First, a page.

GC11D-1038: Stochastic simulation and decadal prediction of hydroclimate in the Western Himalayas

« Return to search results · New Search

Andy-Headshot-Square-RESIZE

Authors: Andrew W Robertson1, Mickael D Chekroun2, Edward Cook1, Rosanne D'Arrigo1, Michael Ghil2, Arthur M Greene1, Tracy Holsclaw3, Dmitri A Kondrashov2, Upmanu Lall1, Mengqian Lu1, Padhraic Smyth3

Author Institutions: 1. Columbia University, Palisades, NY, USA; 2. UCLA, Los Angeles, CA, USA; 3. UC Irvine, Irvine, CA, USA

Improved estimates of climate over the next 10 to 50 years are needed for long-term planning in water resource and flood management. However, the task of effectively incorporating the results of climate change research into decision-making face a “double conflict of scales”: the temporal scales of climate model projections are too long, while their usable spatial scales (global to planetary) are much larger than those needed for actual decision making (at the regional to local level). This work is designed to help tackle this “double conflict” in the context of water management over monsoonal Asia, based on dendroclimatic multi-century reconstructions of drought indices and river flows. We identify low-frequency modes of variability with time scales from interannual to interdecadal based on these series, and then generate future scenarios based on (a) empirical model decadal predictions, and (b) stochastic simulations generated with autoregressive models that reproduce the power spectrum of the data. Finally, we consider how such scenarios could be used to develop reservoir optimization models. Results will be presented based on multi-century Upper Indus river discharge reconstructions that exhibit a strong periodicity near 27 years that is shown to yield some retrospective forecasting skill over the 1700-2000 period, at a 15-yr yield time. Stochastic simulations of annual PDSI drought index values over the Upper Indus basin are constructed using Empirical Model Reduction; their power spectra are shown to be quite realistic, with spectral peaks near 5–8 years.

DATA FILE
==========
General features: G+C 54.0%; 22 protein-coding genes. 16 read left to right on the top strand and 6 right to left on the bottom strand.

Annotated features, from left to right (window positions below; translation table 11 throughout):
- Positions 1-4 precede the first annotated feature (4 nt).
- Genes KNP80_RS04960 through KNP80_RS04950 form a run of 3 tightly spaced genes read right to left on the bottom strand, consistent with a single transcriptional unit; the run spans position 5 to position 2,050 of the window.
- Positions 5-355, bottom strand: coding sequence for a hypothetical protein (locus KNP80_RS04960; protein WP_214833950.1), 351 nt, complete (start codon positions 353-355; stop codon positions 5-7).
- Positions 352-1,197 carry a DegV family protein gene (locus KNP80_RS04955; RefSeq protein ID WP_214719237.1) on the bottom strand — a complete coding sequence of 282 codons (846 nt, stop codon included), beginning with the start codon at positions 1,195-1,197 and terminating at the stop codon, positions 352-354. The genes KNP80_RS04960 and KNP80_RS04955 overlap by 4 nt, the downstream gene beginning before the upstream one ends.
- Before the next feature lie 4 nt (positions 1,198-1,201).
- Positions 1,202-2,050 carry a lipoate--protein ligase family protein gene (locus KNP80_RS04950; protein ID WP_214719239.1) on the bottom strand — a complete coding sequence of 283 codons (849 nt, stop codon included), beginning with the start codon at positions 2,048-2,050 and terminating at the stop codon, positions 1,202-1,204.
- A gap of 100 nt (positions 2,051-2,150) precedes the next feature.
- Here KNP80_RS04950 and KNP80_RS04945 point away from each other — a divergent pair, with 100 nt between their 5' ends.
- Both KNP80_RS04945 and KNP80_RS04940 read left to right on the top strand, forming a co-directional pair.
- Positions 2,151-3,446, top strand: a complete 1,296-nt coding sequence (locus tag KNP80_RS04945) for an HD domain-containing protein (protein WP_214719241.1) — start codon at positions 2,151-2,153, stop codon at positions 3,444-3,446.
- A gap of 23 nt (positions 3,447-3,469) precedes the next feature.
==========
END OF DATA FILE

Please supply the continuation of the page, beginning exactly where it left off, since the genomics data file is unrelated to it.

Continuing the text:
Leave a Comment

Name and email are required. In the name field, please enter your first name and last initial.